Step 3: Applying pressure on Council

This is a pretty simple one – you need to show the members of your council that Israeli’s genocidal occupation of Palestine is something a significant segment of their electorate care about. There’s a bunch of ways to do this, all fairly straightforward; the two things you will need are other people, and persistence. You can do this! At the most basic level, this pressure can take the form of calls and emails to the councillors.

Calls: It may be useful to create a shared spreadsheet with the names and numbers of councillors, and space for people to leave notes – as seen below. 


It’s also useful to make the councillors’ phone numbers easily accessible for supporters – in Darebin, they are all clearly listed on one page, whereas the City of Melbourne Council requires you to click each Councillors name to access their bio and number. If your council is like Darebin, you can simply provide a link to this page (we used a Linktree – see here; if it’s like the City of Melbourne and the numbers are a few click away, it’d be helpful to list the numbers somewhere all on one page, the make things easier for people who are looking to call. 

Your calls will be similar to those described in Step 1 above – you will tell the councillor why you are calling, what you want, and why. You may have to discuss the scale of casualties, or deal with some of the usual Zionist talking points (the hostages, false accusations of anti-Semitism, etc.), but you can most certainly do that. The idea here is 1) to show the councillors that many of their constituents, (eg. those who may or may not vote for them in future) want action on Palestine, and 2) convince them it’s worthwhile passing a pro-Palestine motion. It may be helpful to remember that not everything is riding on your one call – the force of numbers is what will be useful here. 

Emails: Personalised messages are best. However, not everyone will feel they have the time and energy for this. It can be useful to set up either a copy/paste template, for people to drop into their email, or – better yet - a service like to allow people to do it automatically. Here is an excellent example: 

The email template/example at the end of this document could be useful here too.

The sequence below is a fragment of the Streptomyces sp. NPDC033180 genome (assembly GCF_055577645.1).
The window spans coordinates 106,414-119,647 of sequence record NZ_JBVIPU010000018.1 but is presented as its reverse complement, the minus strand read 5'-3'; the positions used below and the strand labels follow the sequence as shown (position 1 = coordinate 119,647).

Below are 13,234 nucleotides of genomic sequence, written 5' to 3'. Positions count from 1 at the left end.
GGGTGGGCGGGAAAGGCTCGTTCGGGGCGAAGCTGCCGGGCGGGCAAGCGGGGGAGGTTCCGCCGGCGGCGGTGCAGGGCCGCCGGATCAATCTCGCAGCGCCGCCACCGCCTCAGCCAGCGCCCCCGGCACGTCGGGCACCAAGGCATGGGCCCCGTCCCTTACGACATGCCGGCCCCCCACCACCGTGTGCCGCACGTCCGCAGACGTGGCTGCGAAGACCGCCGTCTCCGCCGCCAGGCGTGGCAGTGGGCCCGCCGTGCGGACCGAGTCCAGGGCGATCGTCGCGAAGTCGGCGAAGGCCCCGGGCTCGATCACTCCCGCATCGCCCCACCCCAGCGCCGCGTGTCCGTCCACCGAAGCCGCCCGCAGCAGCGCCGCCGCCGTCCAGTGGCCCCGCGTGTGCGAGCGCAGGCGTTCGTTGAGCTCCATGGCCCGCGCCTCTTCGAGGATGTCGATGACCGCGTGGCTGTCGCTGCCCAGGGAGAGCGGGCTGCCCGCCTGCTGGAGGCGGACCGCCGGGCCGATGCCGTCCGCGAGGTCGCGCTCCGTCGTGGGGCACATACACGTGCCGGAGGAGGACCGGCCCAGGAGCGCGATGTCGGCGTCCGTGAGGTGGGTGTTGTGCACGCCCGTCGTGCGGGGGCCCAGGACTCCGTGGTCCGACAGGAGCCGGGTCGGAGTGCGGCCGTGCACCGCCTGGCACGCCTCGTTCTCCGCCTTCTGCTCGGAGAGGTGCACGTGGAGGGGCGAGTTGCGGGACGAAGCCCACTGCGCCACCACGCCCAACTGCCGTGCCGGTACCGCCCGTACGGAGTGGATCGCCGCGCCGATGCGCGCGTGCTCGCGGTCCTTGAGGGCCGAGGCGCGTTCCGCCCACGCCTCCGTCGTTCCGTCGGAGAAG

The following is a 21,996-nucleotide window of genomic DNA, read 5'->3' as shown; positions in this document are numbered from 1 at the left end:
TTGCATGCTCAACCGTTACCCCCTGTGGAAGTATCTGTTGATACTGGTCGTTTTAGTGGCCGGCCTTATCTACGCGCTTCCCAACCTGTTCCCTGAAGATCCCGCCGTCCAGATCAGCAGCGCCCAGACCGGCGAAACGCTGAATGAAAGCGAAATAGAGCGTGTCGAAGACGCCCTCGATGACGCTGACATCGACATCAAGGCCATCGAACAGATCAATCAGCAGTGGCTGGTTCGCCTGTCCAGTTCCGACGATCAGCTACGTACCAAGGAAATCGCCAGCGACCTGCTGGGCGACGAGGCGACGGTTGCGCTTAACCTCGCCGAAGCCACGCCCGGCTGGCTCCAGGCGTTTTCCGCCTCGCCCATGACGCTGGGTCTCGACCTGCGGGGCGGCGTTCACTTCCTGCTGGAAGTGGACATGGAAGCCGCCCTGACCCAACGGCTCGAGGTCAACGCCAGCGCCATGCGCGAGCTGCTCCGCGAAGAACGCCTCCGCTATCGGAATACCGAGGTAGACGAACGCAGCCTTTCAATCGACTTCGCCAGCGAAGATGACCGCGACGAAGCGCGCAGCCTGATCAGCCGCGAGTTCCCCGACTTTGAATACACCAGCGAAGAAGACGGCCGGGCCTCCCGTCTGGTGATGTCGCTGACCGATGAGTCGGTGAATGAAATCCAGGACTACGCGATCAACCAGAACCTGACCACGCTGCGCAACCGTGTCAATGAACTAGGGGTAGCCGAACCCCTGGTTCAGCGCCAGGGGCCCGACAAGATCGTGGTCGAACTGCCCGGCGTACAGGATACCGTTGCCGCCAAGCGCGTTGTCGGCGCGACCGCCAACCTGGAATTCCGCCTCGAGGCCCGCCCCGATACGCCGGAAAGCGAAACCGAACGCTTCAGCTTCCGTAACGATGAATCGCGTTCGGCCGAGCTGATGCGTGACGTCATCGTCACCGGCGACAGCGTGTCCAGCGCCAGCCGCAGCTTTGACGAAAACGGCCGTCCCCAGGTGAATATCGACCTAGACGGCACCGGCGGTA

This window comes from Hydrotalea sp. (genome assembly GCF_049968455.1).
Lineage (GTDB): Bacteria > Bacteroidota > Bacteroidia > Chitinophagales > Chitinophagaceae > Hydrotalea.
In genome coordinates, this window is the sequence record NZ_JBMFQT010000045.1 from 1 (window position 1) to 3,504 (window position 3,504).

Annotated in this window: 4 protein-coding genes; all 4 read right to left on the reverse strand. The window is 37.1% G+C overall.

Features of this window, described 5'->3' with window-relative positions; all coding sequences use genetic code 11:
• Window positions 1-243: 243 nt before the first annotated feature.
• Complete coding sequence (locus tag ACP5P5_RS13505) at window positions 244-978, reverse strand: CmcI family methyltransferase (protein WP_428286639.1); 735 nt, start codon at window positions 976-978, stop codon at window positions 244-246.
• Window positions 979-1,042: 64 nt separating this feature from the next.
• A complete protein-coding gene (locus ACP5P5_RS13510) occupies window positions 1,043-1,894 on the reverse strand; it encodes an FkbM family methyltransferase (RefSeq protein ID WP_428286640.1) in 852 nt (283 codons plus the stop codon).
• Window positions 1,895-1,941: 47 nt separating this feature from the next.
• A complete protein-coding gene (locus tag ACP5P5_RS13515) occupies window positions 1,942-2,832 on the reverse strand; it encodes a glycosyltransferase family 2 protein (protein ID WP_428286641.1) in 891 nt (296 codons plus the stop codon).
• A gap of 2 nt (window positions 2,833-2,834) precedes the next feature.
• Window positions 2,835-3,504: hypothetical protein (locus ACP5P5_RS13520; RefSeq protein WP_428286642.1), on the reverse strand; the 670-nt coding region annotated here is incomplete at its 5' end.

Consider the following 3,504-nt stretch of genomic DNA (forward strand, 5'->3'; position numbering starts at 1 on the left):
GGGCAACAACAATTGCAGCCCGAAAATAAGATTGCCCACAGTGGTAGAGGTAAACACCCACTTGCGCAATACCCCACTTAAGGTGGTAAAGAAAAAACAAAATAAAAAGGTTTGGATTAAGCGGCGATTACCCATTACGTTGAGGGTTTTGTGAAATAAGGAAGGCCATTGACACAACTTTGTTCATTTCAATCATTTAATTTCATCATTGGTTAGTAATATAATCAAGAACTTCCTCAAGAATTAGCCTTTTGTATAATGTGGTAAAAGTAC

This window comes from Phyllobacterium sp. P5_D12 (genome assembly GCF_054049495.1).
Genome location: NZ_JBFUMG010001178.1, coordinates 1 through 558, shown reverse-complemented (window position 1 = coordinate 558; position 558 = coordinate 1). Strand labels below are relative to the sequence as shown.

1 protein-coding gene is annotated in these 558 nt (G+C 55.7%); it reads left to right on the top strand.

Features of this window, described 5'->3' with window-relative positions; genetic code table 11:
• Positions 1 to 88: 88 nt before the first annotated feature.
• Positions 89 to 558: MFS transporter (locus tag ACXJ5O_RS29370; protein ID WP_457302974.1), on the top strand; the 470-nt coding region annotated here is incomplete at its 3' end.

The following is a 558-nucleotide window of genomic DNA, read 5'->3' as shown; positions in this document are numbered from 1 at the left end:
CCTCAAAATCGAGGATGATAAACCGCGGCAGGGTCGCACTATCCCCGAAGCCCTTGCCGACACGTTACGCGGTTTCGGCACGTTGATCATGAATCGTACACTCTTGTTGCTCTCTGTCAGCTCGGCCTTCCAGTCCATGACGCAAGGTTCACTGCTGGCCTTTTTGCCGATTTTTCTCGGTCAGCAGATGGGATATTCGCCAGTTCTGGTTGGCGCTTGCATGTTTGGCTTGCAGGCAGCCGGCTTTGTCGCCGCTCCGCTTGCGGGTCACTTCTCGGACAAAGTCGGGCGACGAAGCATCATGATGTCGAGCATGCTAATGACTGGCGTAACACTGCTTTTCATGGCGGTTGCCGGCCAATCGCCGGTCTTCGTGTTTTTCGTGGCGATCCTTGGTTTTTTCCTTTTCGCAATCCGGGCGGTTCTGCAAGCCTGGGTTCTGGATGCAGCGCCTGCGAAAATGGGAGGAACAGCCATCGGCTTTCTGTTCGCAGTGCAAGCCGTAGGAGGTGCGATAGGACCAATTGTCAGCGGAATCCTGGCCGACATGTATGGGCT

There are other ways to show your Council that the community cares – read on. 

Petitions: These can be helpful in gathering and demonstrating support, and the ‘update signers’ function on can keep people updated on rallies, motions, actions etc. Darebin’s is here: and also at the end of this document. Adapt as needed, or see many of the other excellent examples online. As an aside, Darebin’s was also a paper petition, which gave us the opportunity for some good organising conversations and also allowed us to submit it at the Darebin Council meeting – see more below. 

Council meeting-related pressure: This will depend on your council’s policy/governance rules. In Darebin, questions are fairly tightly controlled, and the Council were not addressing any on Palestine after ‘addressing the subject’ at a meeting in November. For us, a petition with 10 or more signatures was the only way to get on the agenda and have a voice within the meeting – the petition itself was read out by a councillor (Cr Greco) and the person who submitted the petition was able to speak to it for two minutes during the meeting. At your council, it might be different – the questions process might be more ‘open’ perhaps. It’s worth checking ASAP and figuring out how to get Palestine on the meeting agenda. Even if there is a motion being put forth, it’s worth working with a sympathetic councillor to get it on the agenda in multiple ways, because some councillors may need an extra ‘push’ on the night to get it over the line. Someone at the council offices should be able to help with clarity on this process, or one of the councillors or residents listed at the end of this document.

Public events/rallies: If you can get a decent turnout, a rally at the town hall, either at a time of your choosing or prior to the council meeting (whether or not there is a pro-Palestine motion on the agenda) is a great way to both show and build support. There are a few things to consider here. 

Logistics: You will need a location (ideally, outside council chambers or the town hall) and should start around an hour before the meeting, depending on what you have planned. If you have people speaking (a good idea), you may need a PA system, an MC, & should put careful thought into who will be speaking. Palestinian voices should be prioritised. Depending on numbers, you may need to consider having marshalls.